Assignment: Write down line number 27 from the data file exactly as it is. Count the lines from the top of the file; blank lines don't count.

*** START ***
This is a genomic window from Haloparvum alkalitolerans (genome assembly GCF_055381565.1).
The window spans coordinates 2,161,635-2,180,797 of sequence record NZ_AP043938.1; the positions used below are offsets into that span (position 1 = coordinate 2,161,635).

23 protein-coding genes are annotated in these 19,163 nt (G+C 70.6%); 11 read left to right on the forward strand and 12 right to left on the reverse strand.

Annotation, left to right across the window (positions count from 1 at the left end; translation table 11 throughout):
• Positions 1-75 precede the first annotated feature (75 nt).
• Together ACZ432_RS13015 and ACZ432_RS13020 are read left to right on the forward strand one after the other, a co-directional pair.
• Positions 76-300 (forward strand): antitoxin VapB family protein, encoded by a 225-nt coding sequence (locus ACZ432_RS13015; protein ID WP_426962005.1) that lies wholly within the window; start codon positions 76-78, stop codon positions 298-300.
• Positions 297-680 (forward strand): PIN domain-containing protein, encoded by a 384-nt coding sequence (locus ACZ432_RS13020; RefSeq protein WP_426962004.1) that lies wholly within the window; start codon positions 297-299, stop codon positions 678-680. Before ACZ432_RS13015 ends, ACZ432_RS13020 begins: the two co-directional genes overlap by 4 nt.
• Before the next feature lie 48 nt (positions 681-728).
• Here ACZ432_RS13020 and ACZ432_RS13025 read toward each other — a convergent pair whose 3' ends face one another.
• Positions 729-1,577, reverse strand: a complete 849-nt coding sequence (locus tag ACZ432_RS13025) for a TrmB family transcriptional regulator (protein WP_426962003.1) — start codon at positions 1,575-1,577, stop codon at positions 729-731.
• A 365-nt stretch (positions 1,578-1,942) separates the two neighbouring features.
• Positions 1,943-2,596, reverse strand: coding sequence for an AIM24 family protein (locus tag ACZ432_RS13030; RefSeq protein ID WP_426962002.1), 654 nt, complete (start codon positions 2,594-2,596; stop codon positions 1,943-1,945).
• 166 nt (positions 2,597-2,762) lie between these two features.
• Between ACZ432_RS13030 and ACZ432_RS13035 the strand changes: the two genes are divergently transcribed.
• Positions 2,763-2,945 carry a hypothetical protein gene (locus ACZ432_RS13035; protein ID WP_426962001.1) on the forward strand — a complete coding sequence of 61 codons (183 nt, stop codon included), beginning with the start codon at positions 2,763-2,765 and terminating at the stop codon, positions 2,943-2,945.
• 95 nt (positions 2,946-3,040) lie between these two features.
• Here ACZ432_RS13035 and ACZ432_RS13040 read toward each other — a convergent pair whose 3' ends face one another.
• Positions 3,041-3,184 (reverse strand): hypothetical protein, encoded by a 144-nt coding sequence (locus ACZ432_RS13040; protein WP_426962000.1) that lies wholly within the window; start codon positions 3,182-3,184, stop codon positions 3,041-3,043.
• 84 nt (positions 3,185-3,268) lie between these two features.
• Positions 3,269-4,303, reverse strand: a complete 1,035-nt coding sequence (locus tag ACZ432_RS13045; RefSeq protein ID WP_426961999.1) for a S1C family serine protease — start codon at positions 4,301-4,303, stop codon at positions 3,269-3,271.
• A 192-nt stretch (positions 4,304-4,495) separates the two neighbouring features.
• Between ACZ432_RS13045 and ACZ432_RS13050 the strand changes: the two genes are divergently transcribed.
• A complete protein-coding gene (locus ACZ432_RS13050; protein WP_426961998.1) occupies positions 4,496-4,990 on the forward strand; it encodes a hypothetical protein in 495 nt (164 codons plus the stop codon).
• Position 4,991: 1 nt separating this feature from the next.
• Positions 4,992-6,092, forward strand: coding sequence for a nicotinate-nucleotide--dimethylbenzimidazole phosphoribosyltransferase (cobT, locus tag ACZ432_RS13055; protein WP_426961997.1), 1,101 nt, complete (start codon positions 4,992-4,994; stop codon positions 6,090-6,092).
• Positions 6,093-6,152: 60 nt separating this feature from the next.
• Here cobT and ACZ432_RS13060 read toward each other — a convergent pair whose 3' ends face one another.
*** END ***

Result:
• Positions 6,093-6,152: 60 nt separating this feature from the next.